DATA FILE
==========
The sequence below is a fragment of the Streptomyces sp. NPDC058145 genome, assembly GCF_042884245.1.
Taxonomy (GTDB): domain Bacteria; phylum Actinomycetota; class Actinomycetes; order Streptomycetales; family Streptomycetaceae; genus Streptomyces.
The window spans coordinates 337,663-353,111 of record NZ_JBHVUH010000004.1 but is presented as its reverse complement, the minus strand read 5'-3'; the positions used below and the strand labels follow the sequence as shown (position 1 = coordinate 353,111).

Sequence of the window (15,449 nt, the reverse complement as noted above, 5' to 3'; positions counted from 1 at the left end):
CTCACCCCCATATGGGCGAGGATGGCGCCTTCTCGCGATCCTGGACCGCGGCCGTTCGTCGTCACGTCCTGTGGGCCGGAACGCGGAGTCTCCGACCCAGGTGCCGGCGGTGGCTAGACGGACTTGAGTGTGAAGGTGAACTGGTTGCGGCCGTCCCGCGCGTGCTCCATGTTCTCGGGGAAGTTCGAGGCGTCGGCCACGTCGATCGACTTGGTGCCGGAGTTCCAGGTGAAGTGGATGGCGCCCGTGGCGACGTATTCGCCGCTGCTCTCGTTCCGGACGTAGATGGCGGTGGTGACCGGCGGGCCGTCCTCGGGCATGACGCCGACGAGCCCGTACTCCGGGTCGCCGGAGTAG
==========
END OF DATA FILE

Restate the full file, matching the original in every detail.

The sequence below is a fragment of the Streptomyces sp. NPDC058145 genome, assembly GCF_042884245.1.
Taxonomy (GTDB): domain Bacteria; phylum Actinomycetota; class Actinomycetes; order Streptomycetales; family Streptomycetaceae; genus Streptomyces.
The window spans coordinates 337,663-353,111 of record NZ_JBHVUH010000004.1 but is presented as its reverse complement, the minus strand read 5'-3'; the positions used below and the strand labels follow the sequence as shown (position 1 = coordinate 353,111).

Sequence of the window (15,449 nt, the reverse complement as noted above, 5' to 3'; positions counted from 1 at the left end):
CTCACCCCCATATGGGCGAGGATGGCGCCTTCTCGCGATCCTGGACCGCGGCCGTTCGTCGTCACGTCCTGTGGGCCGGAACGCGGAGTCTCCGACCCAGGTGCCGGCGGTGGCTAGACGGACTTGAGTGTGAAGGTGAACTGGTTGCGGCCGTCCCGCGCGTGCTCCATGTTCTCGGGGAAGTTCGAGGCGTCGGCCACGTCGATCGACTTGGTGCCGGAGTTCCAGGTGAAGTGGATGGCGCCCGTGGCGACGTATTCGCCGCTGCTCTCGTTCCGGACGTAGATGGCGGTGGTGACCGGCGGGCCGTCCTCGGGCATGACGCCGACGAGCCCGTACTCCGGGTCGCCGGAGTAG